The Foreign Service Journal - July/August 2017
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Paris Agreement—

U.S. Withdraws,

the World Reacts


resident Donald Trump announced

on June 1 that the U.S. would pull out

of the Paris Agreement on climate change.

The United States’ role in the

agreement had been under discus-

sion throughout the president’s recent

overseas trip to the Middle East and

Europe. From the Vatican, where Pope

Francis presented Pres. Trump with a

signed copy of a papal encyclical calling

for cooperation in combating climate

change, to the NATO summit in Brussels,

climate change remained at the forefront.

In a speech announcing his deci-

sion, Pres. Trump declared that the Paris

Agreement was a “bad deal” for the

United States and that compliance with

“the onerous energy restrictions it has

placed on the United States” would cause

damage to the U.S. economy.

The reaction fromworld leaders has


been uniformly negative. German, French

and Italian leaders issued a rare joint statement shortly after the president’


announcement, in which they regretted

the president’s decision and stated: “We

deem the momentum generated in Paris

in December 2015 irreversible.”

Describing the Paris Agreement as a

“vital instrument for our planet, societies

and economies,” European leaders also

rejected the president’s suggestion that

the agreement could be renegotiated with

terms more favorable to the United States.

China and India both took the oppor-

tunity to reaffirm their commitment to

the Paris Agreement and cooperation

with the European Union in economic

and technological matters.

Apart from the environmental consid-

erations, there are also concerns that the

decision will damage the United States

in the eyes of the international com-

munity. The United States is now one of

only three countries not to be a part of

the Paris Agreement (the other two are

Nicaragua, who felt the terms did not go

far enough, and Syria), and some nations

are questioning whether America wishes

to retain the United States’ unofficial title

as “leader of the free world.”

In the meantime, non-U.S. govern-

ment actors in the United States—promi-

nent U.S. companies, numerous mayors,

the state of California and others—are

issuing statements of support for the

agreement, and promising to abide by it.

—Gemma Dvorak, Associate Editor

Business Leaders

Back State Department


O n May 22, 225 business leaders from across the United States joined the U.S. Global Leadership Coalition in send-

ing a letter calling on Secretary of State

Rex Tillerson to support a strong budget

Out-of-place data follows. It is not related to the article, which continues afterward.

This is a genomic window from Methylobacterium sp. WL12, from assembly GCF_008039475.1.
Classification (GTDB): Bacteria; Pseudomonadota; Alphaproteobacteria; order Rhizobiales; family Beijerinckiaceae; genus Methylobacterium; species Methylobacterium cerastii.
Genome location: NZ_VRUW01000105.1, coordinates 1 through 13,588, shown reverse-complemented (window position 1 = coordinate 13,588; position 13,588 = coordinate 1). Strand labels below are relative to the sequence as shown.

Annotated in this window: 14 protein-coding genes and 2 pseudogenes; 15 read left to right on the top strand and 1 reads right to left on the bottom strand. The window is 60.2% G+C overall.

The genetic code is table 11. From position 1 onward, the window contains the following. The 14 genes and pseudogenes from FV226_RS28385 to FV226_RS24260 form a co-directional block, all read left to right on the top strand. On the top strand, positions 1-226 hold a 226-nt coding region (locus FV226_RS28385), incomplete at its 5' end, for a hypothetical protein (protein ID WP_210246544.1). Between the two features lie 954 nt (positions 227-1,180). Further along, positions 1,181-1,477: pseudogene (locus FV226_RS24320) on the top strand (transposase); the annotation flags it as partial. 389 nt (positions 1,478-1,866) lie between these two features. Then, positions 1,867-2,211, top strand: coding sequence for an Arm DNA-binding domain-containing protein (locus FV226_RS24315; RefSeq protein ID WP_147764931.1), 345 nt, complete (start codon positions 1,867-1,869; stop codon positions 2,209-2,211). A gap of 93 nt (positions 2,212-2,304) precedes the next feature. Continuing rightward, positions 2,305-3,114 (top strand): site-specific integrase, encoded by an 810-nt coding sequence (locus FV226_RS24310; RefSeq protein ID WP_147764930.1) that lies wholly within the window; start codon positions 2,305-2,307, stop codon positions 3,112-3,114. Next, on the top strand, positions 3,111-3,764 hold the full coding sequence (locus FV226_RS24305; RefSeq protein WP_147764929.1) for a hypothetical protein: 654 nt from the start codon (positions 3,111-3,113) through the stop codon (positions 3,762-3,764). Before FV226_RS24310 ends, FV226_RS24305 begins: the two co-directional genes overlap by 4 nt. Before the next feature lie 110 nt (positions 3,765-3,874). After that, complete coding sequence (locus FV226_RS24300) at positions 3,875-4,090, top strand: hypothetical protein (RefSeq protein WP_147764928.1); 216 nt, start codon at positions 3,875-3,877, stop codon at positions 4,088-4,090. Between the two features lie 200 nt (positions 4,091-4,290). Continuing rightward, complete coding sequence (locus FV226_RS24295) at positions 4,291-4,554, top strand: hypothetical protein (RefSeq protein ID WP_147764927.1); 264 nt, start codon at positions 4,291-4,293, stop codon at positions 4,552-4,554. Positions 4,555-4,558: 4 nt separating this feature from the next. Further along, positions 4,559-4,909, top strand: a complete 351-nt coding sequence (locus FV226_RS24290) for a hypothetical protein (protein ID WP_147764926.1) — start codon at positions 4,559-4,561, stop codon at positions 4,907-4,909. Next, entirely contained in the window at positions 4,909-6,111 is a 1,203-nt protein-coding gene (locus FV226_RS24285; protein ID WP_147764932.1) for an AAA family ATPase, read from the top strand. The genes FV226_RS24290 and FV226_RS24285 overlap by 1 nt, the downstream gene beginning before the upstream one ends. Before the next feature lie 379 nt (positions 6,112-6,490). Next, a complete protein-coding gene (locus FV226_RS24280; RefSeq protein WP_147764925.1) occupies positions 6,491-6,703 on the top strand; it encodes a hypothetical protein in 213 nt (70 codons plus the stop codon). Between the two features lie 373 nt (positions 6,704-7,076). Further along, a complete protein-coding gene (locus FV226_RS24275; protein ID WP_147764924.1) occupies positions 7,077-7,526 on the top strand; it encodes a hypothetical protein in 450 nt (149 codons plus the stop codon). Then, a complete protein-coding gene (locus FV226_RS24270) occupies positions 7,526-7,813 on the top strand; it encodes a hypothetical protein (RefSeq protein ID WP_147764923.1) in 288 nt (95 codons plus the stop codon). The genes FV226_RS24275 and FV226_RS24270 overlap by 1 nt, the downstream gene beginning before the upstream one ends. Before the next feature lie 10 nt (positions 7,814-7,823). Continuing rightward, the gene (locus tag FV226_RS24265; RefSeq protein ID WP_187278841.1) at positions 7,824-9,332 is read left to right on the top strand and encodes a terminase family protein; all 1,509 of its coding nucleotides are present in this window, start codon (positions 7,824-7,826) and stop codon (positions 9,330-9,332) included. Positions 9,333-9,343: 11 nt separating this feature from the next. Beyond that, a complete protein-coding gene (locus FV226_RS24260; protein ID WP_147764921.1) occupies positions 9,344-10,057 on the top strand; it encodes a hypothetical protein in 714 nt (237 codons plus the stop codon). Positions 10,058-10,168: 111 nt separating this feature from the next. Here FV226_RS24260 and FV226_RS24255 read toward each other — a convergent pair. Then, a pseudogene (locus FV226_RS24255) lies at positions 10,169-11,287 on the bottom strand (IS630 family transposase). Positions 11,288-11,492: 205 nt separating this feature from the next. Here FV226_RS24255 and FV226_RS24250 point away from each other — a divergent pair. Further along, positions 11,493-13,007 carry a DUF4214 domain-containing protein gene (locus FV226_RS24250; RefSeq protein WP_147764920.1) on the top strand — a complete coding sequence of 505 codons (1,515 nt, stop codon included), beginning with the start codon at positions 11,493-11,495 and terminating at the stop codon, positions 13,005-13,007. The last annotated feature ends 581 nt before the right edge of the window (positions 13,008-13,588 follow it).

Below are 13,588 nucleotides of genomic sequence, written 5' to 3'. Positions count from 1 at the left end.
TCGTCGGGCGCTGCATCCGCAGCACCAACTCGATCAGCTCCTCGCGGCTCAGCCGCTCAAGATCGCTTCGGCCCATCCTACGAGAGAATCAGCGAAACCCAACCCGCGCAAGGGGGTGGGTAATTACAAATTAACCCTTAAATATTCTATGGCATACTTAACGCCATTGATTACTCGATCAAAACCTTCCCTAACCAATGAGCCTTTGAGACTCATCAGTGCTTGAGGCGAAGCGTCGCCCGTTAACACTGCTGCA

for U.S. foreign affairs agencies.

Recognizing that 95 percent of the

world’s consumers live outside the United

States, the letter reminded Sec. Tiller-

son of the role played by diplomats and

development experts in opening up new

markets for U.S. exports, strengthening

America’s economic interests abroad and

supporting jobs within the United States.

“Strategic investments in diplomacy

and development make America safer

and more prosperous,” the letter con-

tinues. “Our embassies and consulates

around the world are essential partners

for American businesses to ensure we can

compete on a level playing field. Trade

promotion programs have helped drive

American exports, which today make up

almost 13 percent of America’s $18 trillion

economy and support about one in five

American jobs.”

Chris Policinski, president and CEO

of Land O’Lakes, Inc., a farmer-owned

agricultural cooperative, said: “The bang

Heard on the Hill


FSA continues to see an

outpouring of support for the

Foreign Service, the Department

of State and USAID. Many public figures are stepping forward to

defend diplomacy and development

as the most cost-effective national

security tools. Here are just a few:

“The work that our diplomats do in

the field to advance American inter-

ests under difficult circumstances is

undervalued. I salute members of the

State Department because they put

their lives on the line.”

—Representative Gregory Meeks

(D-N.Y.), at a House Foreign Affairs

Committee hearing, May 18

“There’s nothing ‘soft’ about what

the State Department does and what

they can do for American security.”

—Senator Chris Murphy (D-Conn.),

in an interview at the Council on

Foreign Relations, April 10

“A 29 percent cut [from the State

Department’s budget] means you

really have to withdraw from the

world because your presence is com-

promised. That may be the goal of

this budget. It’s not my goal. This guts

soft power as we know it.”

—Senator Lindsey Graham

(R-S.C.), chair of the Senate

Appropriations Subcommittee on

State, Foreign Operations,

and Related Programs, May 23